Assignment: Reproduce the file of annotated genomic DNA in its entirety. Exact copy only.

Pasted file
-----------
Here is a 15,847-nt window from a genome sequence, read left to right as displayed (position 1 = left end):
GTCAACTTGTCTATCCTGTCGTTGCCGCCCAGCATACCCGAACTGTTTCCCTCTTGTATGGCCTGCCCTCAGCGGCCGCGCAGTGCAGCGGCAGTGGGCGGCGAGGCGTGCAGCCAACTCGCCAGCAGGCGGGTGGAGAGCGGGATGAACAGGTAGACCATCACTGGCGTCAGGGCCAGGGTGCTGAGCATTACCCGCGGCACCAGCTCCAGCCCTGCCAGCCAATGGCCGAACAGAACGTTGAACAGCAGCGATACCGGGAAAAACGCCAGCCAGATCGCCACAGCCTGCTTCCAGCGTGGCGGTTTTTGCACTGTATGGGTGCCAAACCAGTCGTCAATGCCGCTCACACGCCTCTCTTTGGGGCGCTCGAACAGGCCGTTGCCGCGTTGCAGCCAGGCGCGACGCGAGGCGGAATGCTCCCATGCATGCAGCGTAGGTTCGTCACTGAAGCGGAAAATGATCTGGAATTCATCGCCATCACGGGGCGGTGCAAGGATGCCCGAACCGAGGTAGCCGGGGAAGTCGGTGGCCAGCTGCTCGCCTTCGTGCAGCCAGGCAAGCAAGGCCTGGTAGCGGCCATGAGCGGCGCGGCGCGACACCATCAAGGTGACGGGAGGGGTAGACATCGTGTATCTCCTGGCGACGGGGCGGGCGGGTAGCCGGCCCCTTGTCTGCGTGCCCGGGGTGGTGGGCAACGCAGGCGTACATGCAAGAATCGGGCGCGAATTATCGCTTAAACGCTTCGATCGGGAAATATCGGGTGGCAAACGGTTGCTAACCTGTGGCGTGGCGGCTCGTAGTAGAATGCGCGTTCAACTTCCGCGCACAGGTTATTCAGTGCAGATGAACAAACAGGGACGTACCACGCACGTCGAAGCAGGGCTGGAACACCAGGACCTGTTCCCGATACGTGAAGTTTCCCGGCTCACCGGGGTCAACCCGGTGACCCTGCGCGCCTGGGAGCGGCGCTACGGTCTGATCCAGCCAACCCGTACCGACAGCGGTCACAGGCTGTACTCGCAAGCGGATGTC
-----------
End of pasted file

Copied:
Here is a 15,847-nt window from a genome sequence, read left to right as displayed (position 1 = left end):
GTCAACTTGTCTATCCTGTCGTTGCCGCCCAGCATACCCGAACTGTTTCCCTCTTGTATGGCCTGCCCTCAGCGGCCGCGCAGTGCAGCGGCAGTGGGCGGCGAGGCGTGCAGCCAACTCGCCAGCAGGCGGGTGGAGAGCGGGATGAACAGGTAGACCATCACTGGCGTCAGGGCCAGGGTGCTGAGCATTACCCGCGGCACCAGCTCCAGCCCTGCCAGCCAATGGCCGAACAGAACGTTGAACAGCAGCGATACCGGGAAAAACGCCAGCCAGATCGCCACAGCCTGCTTCCAGCGTGGCGGTTTTTGCACTGTATGGGTGCCAAACCAGTCGTCAATGCCGCTCACACGCCTCTCTTTGGGGCGCTCGAACAGGCCGTTGCCGCGTTGCAGCCAGGCGCGACGCGAGGCGGAATGCTCCCATGCATGCAGCGTAGGTTCGTCACTGAAGCGGAAAATGATCTGGAATTCATCGCCATCACGGGGCGGTGCAAGGATGCCCGAACCGAGGTAGCCGGGGAAGTCGGTGGCCAGCTGCTCGCCTTCGTGCAGCCAGGCAAGCAAGGCCTGGTAGCGGCCATGAGCGGCGCGGCGCGACACCATCAAGGTGACGGGAGGGGTAGACATCGTGTATCTCCTGGCGACGGGGCGGGCGGGTAGCCGGCCCCTTGTCTGCGTGCCCGGGGTGGTGGGCAACGCAGGCGTACATGCAAGAATCGGGCGCGAATTATCGCTTAAACGCTTCGATCGGGAAATATCGGGTGGCAAACGGTTGCTAACCTGTGGCGTGGCGGCTCGTAGTAGAATGCGCGTTCAACTTCCGCGCACAGGTTATTCAGTGCAGATGAACAAACAGGGACGTACCACGCACGTCGAAGCAGGGCTGGAACACCAGGACCTGTTCCCGATACGTGAAGTTTCCCGGCTCACCGGGGTCAACCCGGTGACCCTGCGCGCCTGGGAGCGGCGCTACGGTCTGATCCAGCCAACCCGTACCGACAGCGGTCACAGGCTGTACTCGCAAGCGGATGTC